California's anti-SLAPP statute, enacted in 1992, provides “for the early dismissal of unmeritorious claims filed to interfere with the valid exercise of the constitutional rights of freedom of speech and petition for the redress of grievances.” Club Members for an Honest Election v. Sierra Club, 45 Cal.4th 309, 86 Cal.Rptr.3d 288, 196 P.3d 1094, 1098 (2008). In 1997, the California legislature amended the anti-SLAPP statute to state explicitly that the statute “shall be construed broadly.” Cal.Civ.Proc.Code § 425.16(a) (as amended by Stats.1997, ch. 271, § 1). Consonant with this legislative directive, the California Supreme Court has interpreted the anti-SLAPP statute broadly, cautioning that a narrow construction “would serve Californians poorly.” E.g., Briggs v. Eden Council for Hope & Opportunity, 19 Cal.4th 1106, 1120–22, 81 Cal.Rptr.2d 471, 969 P.2d 564 (1999). Taking our cue from the California legislature and courts, we have followed suit. See, e.g., Manufactured Home Comtys. v. Cnty. of San Diego, 655 F.3d 1171, 1176 (9th Cir.2011) (“The legislature instructed courts that the statute shall be construed broadly.” (internal quotation marks omitted)); Hilton v. Hallmark Cards, 599 F.3d 894, 906 (9th Cir.2010) (amended opinion) (collecting cases); Vess v. Ciba–Geigy Corp. USA, 317 F.3d 1097, 1109 (9th Cir.2003) (same).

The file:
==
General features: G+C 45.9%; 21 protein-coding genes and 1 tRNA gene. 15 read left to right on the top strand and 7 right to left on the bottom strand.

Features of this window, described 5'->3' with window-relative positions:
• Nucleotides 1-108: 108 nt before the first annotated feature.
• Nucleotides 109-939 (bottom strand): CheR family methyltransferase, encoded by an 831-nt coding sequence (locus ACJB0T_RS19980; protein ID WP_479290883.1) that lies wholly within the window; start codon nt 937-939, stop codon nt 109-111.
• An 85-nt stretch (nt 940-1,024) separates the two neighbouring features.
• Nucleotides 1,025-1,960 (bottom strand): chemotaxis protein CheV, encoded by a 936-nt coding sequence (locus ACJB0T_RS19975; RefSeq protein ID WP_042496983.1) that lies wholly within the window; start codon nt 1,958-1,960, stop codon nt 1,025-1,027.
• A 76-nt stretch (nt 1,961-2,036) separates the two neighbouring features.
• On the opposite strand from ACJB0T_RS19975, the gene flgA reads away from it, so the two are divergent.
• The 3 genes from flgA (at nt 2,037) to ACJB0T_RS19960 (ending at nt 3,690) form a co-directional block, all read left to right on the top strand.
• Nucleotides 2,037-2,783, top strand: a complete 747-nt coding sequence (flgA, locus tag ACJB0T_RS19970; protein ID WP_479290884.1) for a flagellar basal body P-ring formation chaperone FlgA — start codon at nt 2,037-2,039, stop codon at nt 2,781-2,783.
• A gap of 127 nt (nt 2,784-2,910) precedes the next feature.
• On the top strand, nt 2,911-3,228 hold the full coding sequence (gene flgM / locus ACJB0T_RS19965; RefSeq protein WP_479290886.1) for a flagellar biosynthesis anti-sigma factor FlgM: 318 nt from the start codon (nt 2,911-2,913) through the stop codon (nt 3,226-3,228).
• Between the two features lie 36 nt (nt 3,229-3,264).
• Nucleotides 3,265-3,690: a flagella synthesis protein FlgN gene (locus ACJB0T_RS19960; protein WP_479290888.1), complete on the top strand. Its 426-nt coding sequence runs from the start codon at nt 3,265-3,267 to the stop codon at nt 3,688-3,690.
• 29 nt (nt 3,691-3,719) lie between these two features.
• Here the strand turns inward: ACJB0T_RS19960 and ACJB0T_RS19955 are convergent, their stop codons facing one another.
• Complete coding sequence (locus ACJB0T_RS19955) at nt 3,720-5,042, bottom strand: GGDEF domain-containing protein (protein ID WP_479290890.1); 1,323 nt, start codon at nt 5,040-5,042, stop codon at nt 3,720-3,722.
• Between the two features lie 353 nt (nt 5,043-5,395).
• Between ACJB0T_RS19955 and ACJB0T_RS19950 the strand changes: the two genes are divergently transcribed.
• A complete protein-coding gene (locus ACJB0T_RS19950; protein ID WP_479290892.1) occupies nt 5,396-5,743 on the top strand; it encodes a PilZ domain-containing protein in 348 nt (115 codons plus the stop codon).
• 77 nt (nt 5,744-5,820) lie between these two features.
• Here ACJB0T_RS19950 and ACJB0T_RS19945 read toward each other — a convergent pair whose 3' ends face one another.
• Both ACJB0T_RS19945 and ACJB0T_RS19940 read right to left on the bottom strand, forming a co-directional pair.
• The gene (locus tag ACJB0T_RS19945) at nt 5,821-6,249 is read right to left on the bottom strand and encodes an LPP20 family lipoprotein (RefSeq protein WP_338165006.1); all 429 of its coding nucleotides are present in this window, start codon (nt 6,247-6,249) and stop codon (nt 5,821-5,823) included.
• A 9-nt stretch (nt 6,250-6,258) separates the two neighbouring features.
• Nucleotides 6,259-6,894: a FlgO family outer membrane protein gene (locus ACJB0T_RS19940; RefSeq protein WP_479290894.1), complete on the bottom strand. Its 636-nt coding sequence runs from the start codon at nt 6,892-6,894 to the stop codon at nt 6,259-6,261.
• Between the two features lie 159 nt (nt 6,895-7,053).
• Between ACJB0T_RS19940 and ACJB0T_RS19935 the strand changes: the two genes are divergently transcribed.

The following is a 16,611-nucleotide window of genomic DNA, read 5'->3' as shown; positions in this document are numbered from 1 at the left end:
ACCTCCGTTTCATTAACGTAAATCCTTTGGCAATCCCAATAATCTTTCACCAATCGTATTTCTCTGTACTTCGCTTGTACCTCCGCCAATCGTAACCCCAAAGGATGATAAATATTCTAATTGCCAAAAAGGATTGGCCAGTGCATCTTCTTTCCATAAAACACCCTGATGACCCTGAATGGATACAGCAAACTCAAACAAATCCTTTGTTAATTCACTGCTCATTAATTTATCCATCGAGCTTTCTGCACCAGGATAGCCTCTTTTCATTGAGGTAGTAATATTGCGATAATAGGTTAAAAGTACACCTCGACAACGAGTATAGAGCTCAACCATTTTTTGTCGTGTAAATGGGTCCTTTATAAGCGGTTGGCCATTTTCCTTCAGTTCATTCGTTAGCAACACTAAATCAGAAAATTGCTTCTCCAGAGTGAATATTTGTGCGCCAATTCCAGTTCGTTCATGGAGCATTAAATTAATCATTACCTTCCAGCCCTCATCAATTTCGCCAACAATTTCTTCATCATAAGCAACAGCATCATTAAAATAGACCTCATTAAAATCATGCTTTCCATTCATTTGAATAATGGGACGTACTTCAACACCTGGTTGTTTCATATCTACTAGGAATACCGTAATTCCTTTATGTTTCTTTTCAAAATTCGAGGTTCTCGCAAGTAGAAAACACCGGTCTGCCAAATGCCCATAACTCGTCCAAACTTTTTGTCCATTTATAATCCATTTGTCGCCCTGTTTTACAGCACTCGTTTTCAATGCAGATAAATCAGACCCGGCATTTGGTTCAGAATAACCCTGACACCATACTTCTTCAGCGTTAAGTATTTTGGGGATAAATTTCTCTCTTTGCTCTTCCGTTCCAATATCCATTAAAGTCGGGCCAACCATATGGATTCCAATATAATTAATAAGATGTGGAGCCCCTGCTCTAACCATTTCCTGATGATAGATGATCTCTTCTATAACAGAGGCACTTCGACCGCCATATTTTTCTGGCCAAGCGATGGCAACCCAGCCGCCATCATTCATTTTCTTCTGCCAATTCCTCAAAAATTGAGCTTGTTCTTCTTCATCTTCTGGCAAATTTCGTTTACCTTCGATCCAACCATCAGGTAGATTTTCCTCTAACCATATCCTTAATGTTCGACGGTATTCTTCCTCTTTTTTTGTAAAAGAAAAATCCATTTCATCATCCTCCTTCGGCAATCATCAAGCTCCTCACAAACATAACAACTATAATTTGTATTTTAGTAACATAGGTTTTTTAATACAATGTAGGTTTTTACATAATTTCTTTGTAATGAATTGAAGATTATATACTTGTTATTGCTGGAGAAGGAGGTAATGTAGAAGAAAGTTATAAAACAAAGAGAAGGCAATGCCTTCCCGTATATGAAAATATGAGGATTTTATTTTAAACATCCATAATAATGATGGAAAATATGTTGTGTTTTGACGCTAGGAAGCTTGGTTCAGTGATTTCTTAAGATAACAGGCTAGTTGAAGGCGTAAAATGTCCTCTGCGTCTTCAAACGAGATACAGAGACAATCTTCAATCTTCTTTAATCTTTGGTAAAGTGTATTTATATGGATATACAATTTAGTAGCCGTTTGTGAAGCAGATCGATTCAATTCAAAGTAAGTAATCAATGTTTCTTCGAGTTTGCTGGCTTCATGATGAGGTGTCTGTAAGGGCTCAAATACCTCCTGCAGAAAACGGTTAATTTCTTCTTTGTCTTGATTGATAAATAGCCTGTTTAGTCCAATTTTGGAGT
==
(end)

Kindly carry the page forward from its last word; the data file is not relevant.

In determining whether GLAAD's action must be stricken under the broadly construed anti-SLAPP statute, we engage in a two-step inquiry. See, e.g., Navellier v. Sletten, 29 Cal.4th 82, 88, 124 Cal.Rptr.2d 530, 52 P.3d 703 (2002). First, we must determine whether CNN has made a prima facie showing that GLAAD's action arises from conduct in furtherance of the exercise of CNN's constitutional right of petition or free speech in connection with an issue of public interest. See id. If CNN satisfies this threshold showing, the burden then shifts to GLAAD at the second step to establish, by competent evidence, a probability that it will prevail on its Unruh Act and DPA claims. See id.; see alsoCal.Civ.Proc.Code § 425.16(b)(1). In evaluating CNN's anti-SLAPP motion, we consider “the pleadings, and supporting and opposing affidavits stating the facts upon which the liability or defense is based.” Cal.Civ.Proc.Code § 425.16(b)(2).